When female students are happy to moonlight as sex-object 'shot girls', some serious academic critiquing is due, says Diane Negra. One of the most taken-for-granted and yet decisive cultural shifts of the past 20 years is the positioning of feminism as both unnecessary and yet perniciously politically influential. In Interrogating Postfeminism , my colleague Yvonne Tasker and I assemble a set of commentaries from British and North American academics. While the focus is on the representational dimensions of this shift (how post-feminism operates as an overarching logic in such forms as the chick flick, makeover television, magazine covers and popular music), our sense of inspiration for the book (and the conference that preceded it) had much to do with our perceptions of the day-to-day world of the contemporary university.
Current students have lived their whole lives in an era when feminism is routinely caricatured and marginalised, presented most often as an imperative for "political correctness". Of course, this means that a number of them are reflexively anti-feminist, but it also means that there is a rich pedagogical opportunity to inform students about the history and goals of feminism, since it now functions as a taken-for-granted and strangely empty category. I believe it is especially important to help students achieve critical literacy in regard to the popular media forms that help to shape their beliefs and often to naturalise dominant conceptualisations of gendered identity.
This year, for instance, marks the 20th anniversary of the notorious Fatal Attraction , a film whose release now falls outside the lifespan of some of my students but whose cultural influence remains distinct. Of course, teaching interventions probably can't fully counteract the uninterest, apathy and complacency that tend to surround efforts to pinpoint gender inequality; in this regard, students have been taking cues from the broader social field all their lives.
But I don't think it is over-idealistic or that it constitutes a call for institutional "nannying" to suggest that universities might reflect a bit on those aspects of student life that secure and foster sexist conceptualisations of gender.
At the start of the term at my university, for example, a prominent city nightclub distributes promotional bags on the campus plaza. The nightclub in question is one of those whose brand identity rests heavily on a gender dichotomy of male patrons and female servers (who sometimes take the form of "shot girls", skimpily dressed young women whose job is to circulate through a club with trays, bringing the bar directly to the customer).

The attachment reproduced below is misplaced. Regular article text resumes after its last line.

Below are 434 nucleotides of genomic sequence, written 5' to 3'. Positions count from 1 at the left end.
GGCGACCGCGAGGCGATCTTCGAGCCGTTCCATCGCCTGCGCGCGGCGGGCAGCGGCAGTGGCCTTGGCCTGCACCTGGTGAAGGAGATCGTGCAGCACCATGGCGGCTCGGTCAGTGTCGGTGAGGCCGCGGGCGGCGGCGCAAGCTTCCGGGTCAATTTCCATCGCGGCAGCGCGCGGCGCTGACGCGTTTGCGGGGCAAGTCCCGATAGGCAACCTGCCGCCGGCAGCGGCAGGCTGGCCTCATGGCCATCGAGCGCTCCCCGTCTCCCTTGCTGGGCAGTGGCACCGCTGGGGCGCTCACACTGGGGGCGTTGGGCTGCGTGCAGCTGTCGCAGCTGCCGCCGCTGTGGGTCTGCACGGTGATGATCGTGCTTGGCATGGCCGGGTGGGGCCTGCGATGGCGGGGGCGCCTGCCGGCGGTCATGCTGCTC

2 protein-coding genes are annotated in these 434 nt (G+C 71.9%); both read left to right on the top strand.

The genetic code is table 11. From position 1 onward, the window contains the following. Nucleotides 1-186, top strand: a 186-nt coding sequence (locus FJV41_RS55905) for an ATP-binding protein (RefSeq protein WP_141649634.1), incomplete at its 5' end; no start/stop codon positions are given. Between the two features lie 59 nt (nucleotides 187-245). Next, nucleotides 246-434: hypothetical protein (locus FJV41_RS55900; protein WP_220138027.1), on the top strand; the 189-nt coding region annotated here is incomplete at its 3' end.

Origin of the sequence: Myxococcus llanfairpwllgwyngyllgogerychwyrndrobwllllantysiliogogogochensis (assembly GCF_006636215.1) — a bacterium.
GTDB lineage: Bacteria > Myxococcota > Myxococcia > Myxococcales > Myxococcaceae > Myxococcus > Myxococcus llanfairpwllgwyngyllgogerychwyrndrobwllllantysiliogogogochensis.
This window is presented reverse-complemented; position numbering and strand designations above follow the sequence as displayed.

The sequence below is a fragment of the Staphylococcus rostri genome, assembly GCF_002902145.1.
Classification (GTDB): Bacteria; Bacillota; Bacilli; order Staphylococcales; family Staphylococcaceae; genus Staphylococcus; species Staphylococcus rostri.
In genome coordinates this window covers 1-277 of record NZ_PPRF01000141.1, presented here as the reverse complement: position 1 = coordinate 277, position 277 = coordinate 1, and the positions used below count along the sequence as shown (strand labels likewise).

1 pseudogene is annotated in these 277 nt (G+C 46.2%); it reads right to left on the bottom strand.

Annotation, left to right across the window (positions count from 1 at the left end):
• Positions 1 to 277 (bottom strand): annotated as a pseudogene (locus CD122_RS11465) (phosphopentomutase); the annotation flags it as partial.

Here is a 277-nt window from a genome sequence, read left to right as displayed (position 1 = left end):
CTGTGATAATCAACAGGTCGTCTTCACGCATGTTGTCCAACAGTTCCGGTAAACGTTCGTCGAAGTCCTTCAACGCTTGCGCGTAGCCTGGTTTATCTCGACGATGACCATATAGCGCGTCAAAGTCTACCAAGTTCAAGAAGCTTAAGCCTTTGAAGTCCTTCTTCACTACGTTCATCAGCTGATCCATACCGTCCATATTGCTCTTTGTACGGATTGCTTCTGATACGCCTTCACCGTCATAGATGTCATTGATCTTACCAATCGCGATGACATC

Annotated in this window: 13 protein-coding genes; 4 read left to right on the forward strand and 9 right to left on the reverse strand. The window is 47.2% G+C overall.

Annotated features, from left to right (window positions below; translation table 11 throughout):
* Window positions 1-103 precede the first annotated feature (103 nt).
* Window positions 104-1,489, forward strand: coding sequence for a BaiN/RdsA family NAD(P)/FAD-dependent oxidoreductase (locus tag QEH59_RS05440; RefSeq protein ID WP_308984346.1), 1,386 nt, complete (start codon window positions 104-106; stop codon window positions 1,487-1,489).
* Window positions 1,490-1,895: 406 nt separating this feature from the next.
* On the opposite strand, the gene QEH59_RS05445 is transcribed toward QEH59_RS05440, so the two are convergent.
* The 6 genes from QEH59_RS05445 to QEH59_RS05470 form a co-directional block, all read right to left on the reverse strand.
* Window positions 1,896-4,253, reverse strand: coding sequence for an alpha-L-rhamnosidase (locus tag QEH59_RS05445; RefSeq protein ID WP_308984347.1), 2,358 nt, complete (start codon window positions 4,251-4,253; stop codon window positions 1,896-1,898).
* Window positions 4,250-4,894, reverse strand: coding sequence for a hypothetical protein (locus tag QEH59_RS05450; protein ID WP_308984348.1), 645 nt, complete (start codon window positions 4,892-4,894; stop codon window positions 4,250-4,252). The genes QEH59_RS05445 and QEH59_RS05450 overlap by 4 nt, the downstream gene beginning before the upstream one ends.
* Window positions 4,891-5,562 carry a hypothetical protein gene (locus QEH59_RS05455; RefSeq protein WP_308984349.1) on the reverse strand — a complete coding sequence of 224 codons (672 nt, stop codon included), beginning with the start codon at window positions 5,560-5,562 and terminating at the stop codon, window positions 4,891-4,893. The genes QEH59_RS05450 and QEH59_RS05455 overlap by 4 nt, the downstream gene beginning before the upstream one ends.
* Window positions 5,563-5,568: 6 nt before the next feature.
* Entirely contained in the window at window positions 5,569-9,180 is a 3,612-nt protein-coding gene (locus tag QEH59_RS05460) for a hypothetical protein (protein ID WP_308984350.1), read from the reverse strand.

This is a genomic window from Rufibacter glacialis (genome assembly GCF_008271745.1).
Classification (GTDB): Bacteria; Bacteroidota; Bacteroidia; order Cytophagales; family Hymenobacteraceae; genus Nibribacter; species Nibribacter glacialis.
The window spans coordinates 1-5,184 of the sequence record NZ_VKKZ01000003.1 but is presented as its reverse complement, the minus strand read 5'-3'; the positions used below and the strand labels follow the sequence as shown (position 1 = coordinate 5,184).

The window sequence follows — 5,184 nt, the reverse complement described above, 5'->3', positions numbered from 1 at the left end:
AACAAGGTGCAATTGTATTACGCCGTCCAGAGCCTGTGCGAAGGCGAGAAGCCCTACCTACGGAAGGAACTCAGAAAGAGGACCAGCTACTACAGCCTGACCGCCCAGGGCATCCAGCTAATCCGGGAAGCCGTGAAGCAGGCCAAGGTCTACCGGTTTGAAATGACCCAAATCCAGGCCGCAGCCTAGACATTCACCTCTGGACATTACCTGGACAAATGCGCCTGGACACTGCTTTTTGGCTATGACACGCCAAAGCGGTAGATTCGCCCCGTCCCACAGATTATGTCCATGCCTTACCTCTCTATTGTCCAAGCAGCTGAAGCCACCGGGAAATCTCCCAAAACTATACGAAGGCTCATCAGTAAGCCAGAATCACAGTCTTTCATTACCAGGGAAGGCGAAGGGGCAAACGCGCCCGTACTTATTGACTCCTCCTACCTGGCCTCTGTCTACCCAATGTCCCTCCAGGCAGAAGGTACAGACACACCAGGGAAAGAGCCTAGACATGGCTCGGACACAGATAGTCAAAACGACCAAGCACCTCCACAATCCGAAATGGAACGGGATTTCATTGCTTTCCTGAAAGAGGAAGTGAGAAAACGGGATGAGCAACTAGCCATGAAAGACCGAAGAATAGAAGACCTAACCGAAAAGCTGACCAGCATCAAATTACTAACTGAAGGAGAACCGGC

There is more than one reason to take note of the ways that post-feminism has imprinted the social culture of contemporary university students. As British higher education moves to an era in which more and more of our students seek part-time jobs to defray the costs of their studies, it is worth considering the kinds of jobs they are likely to find. In the US, where the "working student" is now the norm, particularly in the lower tuition state university system, there is growing anecdotal evidence that female students are increasingly turning to the "light" sex industries for income to pay for their tuition - lap dancing, waitressing in sexually themed chain restaurants and phone sex jobs can be lucrative and can offer schedules that make it possible to get to class. Contemporary gender norms hold that such jobs can offer a means for female students to find and display their "empowerment".
Attention to the ways that post-feminism facilitates such economic and ideological arrangements could help universities get to grips with persistent and significant gender inequality. Of course, teaching and student life are not the only areas in which post-feminism extends influence. It is common, for instance, for a range of colleagues to assert their feminism as a rote rhetorical gesture, but feminist scholarship remains in many ways a niche concern, disintegrated from other analyses of cultural power and a specialist interest of (inevitably, it seems) female scholars.
By caricaturing, distorting and (often wilfully) misunderstanding the political and social goals of feminism, post-feminism trades on a notion of feminism as rigid, serious, anti-sex and romance, difficult and extremist. In contrast, post-feminism offers the pleasure and comfort of (re)claiming an identity uncomplicated by gender politics, postmodernism or institutional critiques. This widely applied and highly contradictory term performs as if it is commonsensical and presents itself as pleasingly moderated in contrast to a "shrill" feminism.
Any fully fledged engagement with gender in contemporary culture requires that we think through the political and cultural questions posed by post- feminism. It also means retaining the political urgency and commitment to diversity that characterises the best feminist scholarship. In the kinds of university environments in which so many of us now work, environments that in general promote the overwork of faculty and staff, and the drive towards intensified specialisation in research/scholarship, such work feels vitally necessary.
Diane Negra is professor of film and television studies at the University of East Anglia. Her book, co-edited with Yvonne Tasker, Interrogating Postfeminism: Gender and the Politics of Popular Culture is published this week by Duke University Press, £13.99.